• Brass Annealing and MeasuringAnnealing brass before cleaning and measuring it for reloading improves its malleability, increasing its lifespan and performance, while accurate measurement ensures consistent headspace and prevents bolt closure issues.

      Annealing brass before cleaning it or measuring it for reloading can help improve the lifespan and performance of the brass. The annealing process opens up the crystalline lattice structure of the brass, allowing it to be more malleable and easier to work with. This can result in more loadings per piece of brass, saving hand loaders money. Additionally, measuring brass before cleaning it can help ensure consistent headspace and prevent issues with bolt closure. However, measuring brass with dial calipers can be difficult and unreliable, and it may be more accurate to use a micrometer. Overall, annealing and properly measuring brass are important steps in the reloading process for maximizing brass life and performance.

    • Brass lifespanCheck primer pocket for cracks or splits, thinning in case head and web may indicate brass nearing end of life. Use a tool to ensure correct datum point and proper chamber fit to prevent damage and ensure optimal performance.

      Reloaders need to be aware of the signs that indicate brass has reached the end of its life in order to prevent damage to their firearms. The primer pocket is the first area to show signs of wear, with splits or cracks appearing at the junction of the neck and case head, known as the "donut." Thinning may also occur in the case head and web, leading to incipient head separation. A tool like a bent paper clip can be used to check for this issue by feeling it drop into the case head. Other important considerations include ensuring the correct datum point for each cartridge and sizing the brass to fit properly in the chamber. These processes can help ensure optimal performance and prevent damage to the firearm. This discussion was part of a longer podcast, available around the 53-minute mark.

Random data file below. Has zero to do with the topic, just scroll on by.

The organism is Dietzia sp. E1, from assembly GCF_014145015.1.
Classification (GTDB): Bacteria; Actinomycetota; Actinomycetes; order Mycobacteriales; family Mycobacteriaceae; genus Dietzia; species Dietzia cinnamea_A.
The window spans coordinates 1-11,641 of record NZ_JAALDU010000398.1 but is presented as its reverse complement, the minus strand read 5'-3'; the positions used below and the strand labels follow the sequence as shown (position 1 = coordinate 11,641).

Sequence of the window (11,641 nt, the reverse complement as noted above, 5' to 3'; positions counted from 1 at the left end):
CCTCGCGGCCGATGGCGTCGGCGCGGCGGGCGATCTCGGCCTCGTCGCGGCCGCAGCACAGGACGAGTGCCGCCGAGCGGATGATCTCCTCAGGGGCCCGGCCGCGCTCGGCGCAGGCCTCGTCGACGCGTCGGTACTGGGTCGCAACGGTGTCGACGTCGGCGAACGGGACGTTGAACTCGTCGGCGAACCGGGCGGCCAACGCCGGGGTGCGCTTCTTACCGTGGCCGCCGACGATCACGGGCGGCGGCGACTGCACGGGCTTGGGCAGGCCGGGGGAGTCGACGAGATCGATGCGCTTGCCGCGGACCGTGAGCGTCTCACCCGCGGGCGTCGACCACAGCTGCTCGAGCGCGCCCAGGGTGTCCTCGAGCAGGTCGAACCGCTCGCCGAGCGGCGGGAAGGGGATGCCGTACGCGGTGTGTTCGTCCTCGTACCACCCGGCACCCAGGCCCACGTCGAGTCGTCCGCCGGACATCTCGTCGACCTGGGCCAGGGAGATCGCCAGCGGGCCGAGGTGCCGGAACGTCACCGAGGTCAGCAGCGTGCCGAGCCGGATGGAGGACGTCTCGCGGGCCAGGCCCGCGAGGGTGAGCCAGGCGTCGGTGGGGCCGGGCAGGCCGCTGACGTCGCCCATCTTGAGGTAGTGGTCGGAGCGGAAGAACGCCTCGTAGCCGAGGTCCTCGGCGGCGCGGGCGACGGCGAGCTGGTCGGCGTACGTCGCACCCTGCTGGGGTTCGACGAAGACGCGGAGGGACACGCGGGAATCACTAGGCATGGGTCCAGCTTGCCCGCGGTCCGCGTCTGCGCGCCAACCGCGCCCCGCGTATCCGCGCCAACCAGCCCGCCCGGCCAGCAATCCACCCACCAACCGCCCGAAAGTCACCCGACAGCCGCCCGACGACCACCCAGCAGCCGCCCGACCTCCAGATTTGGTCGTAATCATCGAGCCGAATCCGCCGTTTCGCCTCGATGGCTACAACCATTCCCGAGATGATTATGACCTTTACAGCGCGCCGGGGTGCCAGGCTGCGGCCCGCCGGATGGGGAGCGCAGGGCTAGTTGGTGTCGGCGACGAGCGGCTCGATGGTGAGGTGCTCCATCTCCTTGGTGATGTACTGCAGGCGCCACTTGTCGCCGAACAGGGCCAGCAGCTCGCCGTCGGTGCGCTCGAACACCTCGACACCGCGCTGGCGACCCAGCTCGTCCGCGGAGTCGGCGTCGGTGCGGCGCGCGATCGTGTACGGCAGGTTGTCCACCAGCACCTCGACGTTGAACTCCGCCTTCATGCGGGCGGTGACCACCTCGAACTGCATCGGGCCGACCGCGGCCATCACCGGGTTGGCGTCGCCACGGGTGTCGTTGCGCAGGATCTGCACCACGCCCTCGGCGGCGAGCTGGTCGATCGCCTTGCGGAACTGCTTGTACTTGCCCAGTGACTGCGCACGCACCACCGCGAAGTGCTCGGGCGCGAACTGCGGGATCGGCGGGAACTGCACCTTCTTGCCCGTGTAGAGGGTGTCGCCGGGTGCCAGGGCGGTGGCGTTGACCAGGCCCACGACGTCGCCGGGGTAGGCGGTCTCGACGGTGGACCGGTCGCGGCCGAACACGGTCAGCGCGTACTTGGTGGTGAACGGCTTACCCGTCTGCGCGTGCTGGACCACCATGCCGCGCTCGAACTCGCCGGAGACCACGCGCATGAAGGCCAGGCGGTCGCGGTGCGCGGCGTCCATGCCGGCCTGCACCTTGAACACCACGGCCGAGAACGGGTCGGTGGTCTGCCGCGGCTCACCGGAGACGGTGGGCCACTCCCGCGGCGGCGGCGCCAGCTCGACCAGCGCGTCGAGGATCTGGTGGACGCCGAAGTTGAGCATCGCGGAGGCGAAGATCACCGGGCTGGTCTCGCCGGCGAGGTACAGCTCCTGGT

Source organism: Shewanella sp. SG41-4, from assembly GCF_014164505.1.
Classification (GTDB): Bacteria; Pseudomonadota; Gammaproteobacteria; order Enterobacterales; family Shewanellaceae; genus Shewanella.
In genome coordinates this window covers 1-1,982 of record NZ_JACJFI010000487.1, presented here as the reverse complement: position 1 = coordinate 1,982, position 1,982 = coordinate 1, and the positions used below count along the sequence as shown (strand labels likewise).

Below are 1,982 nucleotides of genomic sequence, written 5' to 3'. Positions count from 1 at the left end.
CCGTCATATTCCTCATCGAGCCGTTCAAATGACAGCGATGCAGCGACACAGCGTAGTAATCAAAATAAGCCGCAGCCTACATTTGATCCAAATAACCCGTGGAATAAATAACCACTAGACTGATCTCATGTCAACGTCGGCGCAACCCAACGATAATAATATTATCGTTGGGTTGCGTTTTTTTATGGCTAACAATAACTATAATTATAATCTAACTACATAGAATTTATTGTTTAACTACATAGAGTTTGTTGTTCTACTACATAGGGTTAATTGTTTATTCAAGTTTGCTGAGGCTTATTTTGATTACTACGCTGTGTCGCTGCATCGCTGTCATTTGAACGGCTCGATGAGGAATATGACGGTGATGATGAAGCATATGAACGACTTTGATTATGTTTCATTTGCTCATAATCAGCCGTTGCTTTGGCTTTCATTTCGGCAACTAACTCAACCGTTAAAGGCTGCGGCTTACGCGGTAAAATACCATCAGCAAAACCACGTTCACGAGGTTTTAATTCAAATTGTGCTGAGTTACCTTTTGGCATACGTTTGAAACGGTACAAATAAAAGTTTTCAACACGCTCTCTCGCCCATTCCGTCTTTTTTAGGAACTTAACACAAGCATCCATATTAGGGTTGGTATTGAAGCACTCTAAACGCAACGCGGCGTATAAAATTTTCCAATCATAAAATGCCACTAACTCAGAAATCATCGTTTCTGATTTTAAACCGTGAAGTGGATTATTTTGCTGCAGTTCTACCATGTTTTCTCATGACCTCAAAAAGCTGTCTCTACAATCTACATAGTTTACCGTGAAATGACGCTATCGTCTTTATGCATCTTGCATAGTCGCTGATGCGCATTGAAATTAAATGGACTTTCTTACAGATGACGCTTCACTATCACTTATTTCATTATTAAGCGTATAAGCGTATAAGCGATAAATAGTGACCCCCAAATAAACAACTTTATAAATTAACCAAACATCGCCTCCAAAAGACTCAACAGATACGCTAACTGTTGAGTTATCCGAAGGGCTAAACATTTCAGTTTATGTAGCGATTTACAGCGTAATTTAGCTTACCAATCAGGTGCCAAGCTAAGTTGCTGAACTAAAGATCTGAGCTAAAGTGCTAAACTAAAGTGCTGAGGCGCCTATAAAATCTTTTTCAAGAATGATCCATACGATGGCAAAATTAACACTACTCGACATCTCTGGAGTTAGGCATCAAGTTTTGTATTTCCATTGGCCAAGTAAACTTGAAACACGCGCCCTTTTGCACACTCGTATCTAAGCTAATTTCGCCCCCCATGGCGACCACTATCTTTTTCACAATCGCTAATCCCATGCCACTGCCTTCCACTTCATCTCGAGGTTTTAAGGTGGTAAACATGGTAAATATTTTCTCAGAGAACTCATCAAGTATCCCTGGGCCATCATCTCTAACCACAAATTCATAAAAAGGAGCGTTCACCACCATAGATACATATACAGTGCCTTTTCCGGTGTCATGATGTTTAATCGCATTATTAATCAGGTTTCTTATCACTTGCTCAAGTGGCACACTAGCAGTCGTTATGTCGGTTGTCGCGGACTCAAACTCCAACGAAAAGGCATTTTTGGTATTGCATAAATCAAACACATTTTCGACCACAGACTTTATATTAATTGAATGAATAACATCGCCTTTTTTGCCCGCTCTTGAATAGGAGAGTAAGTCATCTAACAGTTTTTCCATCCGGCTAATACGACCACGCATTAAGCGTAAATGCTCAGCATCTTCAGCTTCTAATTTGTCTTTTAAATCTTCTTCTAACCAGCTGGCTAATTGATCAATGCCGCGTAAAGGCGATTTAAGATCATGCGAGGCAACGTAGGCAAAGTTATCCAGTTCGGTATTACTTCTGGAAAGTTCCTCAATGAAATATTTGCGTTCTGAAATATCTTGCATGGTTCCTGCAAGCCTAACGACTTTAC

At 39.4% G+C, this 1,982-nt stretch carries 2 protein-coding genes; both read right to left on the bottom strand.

• Brass movement in cartridgesBrass in cartridges moves towards the neck upon firing due to chamber pressure, with the amount of movement depending on the brass's yield strength. New brass may need to be fire-formed for proper chamber fit.

      The brass in a cartridge moves towards the neck each time a gun is fired due to the pressure inside the case. This movement is caused by the firing process, which pushes the brass forward. Brass moves at varying pressures, with different cartridges having specific chamber pressures. For example, 308 Winchester has a chamber pressure of around 58,000 psi. The brass stretches and begins to move towards the neck as it is fired repeatedly, with the amount of movement depending on the brass's yield strength. To ensure proper chamber fit, new brass may need to be fire-formed. The brass's expansion can be measured using techniques like adding tape to the cartridge head and testing the bolt drag. By removing the firing pin, the drag caused by the main spring can be eliminated, allowing for easier determination of chamber fit.